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Berlin: Experts Defuse WWII Bomb in Prenzlauer Berg Borough

Berlin’s bomb disposal unit was busy disarming an American World War II bomb on Thursday night. Beforehand, 9,000 residents had to be evacuated.

Berlin, February 25th, 2022 (The Berlin Spectator) — At a construction site in the less posh part of Berlin’s Prenzlauer Berg borough, a crane operator unintentionally picked up an American WWII bomb with his machine on Thursday. He was lucky it did not go off. Because the explosive with a weight of 500 kilos (1,102 pounds) was unearthed and moved, Berlin’s experts had to go ahead an defuse it on the same day.

This bomb was defused. Photo: Berlin Police Department

Large Perimeter

Before the city’s experienced bomb disposal unit could do its job, 9,000 residents in the area needed to be evacuated. The police set up a perimeter with a radius of 250 meters (273 yards) which included Anton Saefkow Park, part of Kniprodestrasse and part of Danziger Strasse, a main traffic artery in Berlin’s Pankow district in the city’s northeast.

Two hundred officers were part of the operation. Two of them circled the area in a police van equipped with loudspeakers. Their announcement said all residents needed to vacate their homes “now” and expect to be away for several hours. Inhabitants were told to make sure their stoves were switched off and to check on their neighbors. If anyone was not able to move, the police would come and help. Usually, these announcements are made in Turkish, Arabic and English as well, but this time the Police Department stuck to German.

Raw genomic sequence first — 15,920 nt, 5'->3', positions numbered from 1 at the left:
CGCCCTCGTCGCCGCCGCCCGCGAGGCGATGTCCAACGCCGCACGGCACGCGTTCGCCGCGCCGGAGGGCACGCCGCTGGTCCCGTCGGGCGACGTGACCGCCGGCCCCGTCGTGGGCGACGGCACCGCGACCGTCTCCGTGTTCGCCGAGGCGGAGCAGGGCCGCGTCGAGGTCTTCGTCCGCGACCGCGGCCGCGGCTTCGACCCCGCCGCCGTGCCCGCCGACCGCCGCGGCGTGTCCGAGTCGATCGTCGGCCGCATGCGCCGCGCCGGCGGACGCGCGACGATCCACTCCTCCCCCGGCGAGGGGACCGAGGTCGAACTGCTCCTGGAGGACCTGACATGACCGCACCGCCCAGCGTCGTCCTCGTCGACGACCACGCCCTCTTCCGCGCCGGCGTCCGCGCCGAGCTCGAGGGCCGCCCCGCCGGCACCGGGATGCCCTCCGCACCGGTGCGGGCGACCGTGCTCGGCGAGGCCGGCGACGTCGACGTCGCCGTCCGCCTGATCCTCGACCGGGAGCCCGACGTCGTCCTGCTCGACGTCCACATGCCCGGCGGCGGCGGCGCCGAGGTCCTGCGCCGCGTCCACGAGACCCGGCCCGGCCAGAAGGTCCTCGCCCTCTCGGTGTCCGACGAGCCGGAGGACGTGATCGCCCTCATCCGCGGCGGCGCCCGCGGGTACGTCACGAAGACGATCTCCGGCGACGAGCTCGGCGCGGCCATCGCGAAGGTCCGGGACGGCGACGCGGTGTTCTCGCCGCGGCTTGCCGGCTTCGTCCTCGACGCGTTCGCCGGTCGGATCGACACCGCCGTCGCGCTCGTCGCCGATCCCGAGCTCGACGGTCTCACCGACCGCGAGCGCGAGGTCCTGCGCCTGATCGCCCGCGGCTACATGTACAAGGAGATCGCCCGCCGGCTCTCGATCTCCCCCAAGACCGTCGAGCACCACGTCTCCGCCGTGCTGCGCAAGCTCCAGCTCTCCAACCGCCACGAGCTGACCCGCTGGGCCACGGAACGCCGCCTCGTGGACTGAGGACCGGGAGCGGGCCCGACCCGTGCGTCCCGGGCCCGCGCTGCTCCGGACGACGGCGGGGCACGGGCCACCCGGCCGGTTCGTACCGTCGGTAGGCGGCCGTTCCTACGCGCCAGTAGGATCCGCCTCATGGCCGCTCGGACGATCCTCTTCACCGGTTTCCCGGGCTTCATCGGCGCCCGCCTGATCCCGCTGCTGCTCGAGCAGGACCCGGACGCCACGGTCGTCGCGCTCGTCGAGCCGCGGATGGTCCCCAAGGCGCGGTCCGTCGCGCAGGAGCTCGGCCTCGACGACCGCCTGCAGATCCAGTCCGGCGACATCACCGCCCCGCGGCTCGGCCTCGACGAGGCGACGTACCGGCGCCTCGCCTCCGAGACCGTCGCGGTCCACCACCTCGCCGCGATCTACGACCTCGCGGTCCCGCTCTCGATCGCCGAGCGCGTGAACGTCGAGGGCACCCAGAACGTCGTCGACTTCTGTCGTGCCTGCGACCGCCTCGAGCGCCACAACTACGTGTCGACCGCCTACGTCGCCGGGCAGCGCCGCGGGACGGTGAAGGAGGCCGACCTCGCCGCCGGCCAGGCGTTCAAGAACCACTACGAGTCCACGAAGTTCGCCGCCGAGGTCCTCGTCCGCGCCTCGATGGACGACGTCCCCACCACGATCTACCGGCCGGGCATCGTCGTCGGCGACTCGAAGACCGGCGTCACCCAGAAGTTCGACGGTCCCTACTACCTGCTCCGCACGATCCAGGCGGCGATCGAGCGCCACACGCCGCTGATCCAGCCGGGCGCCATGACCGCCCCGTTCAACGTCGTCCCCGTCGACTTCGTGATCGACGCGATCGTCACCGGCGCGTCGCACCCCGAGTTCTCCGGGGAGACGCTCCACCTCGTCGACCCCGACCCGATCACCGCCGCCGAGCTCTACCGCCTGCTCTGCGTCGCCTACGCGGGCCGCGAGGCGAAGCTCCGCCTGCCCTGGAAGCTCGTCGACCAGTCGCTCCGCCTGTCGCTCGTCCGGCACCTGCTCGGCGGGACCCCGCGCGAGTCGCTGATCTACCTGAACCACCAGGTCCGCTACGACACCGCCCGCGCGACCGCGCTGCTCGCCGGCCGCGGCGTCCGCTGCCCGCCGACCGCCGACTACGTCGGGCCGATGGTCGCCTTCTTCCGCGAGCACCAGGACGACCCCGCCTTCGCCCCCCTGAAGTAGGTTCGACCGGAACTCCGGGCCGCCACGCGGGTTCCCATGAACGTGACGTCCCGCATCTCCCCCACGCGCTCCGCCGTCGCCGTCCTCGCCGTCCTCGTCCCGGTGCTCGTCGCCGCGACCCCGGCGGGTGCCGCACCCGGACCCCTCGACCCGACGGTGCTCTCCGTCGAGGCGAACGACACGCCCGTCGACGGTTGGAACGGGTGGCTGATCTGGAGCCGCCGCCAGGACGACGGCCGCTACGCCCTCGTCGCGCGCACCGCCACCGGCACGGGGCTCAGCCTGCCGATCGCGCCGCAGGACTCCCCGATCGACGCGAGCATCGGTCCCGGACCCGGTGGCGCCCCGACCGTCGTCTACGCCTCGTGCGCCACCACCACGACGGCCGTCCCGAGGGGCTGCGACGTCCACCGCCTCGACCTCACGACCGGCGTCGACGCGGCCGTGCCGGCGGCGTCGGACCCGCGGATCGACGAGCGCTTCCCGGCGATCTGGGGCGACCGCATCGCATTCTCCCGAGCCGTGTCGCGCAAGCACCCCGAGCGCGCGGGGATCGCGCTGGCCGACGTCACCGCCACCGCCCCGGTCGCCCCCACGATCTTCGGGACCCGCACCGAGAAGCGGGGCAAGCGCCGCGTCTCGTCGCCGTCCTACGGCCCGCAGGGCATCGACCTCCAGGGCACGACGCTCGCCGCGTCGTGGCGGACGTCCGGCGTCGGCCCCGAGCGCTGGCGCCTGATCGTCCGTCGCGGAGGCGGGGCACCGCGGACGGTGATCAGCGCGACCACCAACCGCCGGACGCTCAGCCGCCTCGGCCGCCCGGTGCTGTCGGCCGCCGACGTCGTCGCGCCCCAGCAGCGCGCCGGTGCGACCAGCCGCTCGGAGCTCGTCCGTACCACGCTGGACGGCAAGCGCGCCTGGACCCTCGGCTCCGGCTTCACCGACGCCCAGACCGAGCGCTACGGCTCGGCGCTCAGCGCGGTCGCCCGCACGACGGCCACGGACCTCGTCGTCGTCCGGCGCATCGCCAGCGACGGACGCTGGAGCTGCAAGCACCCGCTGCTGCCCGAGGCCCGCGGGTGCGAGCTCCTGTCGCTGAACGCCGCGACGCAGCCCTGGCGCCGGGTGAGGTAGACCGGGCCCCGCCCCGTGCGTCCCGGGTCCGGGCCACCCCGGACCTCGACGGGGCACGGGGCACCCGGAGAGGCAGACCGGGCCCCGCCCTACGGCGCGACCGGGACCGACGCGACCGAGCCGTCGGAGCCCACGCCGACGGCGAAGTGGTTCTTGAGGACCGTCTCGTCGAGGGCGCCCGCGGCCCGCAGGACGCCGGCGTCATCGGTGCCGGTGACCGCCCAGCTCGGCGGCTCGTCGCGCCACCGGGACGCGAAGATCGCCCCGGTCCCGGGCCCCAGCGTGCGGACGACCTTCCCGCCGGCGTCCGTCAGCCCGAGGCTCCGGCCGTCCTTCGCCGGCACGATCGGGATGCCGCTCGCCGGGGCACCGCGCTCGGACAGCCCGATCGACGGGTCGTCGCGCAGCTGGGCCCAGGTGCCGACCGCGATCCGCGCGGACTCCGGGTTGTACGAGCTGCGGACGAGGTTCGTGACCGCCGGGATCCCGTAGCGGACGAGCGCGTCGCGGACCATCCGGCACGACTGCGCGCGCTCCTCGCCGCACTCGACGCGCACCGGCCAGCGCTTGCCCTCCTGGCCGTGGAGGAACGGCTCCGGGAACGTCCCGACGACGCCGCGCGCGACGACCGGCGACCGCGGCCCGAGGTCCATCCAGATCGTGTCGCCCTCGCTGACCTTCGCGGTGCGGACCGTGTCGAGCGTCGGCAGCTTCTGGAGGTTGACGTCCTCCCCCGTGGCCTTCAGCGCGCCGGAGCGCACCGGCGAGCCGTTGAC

Emergency Shelter

While the announcement was played over and over again without interruption, other officers went from door to door. They ordered everyone to leave immediately. Ambulances were called in to transport sick and handicapped persons. An emergency shelter was set up at the Velodrom, which usually serves as an indoor track cycling arena.

At all entry points to the perimeter, police officers made sure nobody entered. At the intersection of Danziger Strasse and Hans Otto Strasse, some individuals got permissions to go to their apartments quickly in order to get items they urgently needed. One lady wanted to go home after a long run, in order to take a shower and put on dry clothes. It took her a few minutes to convince the cop in charge to let her go. “Make it quick”, he told her.

Through the loudspeakers mounted on this van, the police told residents to leave their homes. Photo: Imanuel Marcus

Temporary Shutdown

A few steps down the street, representatives of Berlin’s public transport provider BVG were busy preparing for a temporary shutdown of tram line M10. They said the Police Department was going to tell them when to stop those trams, shortly before the bomb disposal unit would defuse the explosive. Two bus lines had to be shut down in the afternoon. The ‘S-Bahn’ train lines S41, S42, S8 and S85 were affected as well. In this case, Deutsche Bahn had to deal with it, since they are running these trains.

After midnight, the Berlin Police Department announced the bomb had been defused. Everyone was allowed to return home.

At the end of World War II, the Allies bombarded Nazi Germany from above. A total of 310 bombing raids, during which more than 45,000 bombs were dropped by the U.S. Air Force and Britain’s Royal Air Force, targeted Berlin. Thousands of explosives did not go off. On a regular basis, they are being found on construction sites.

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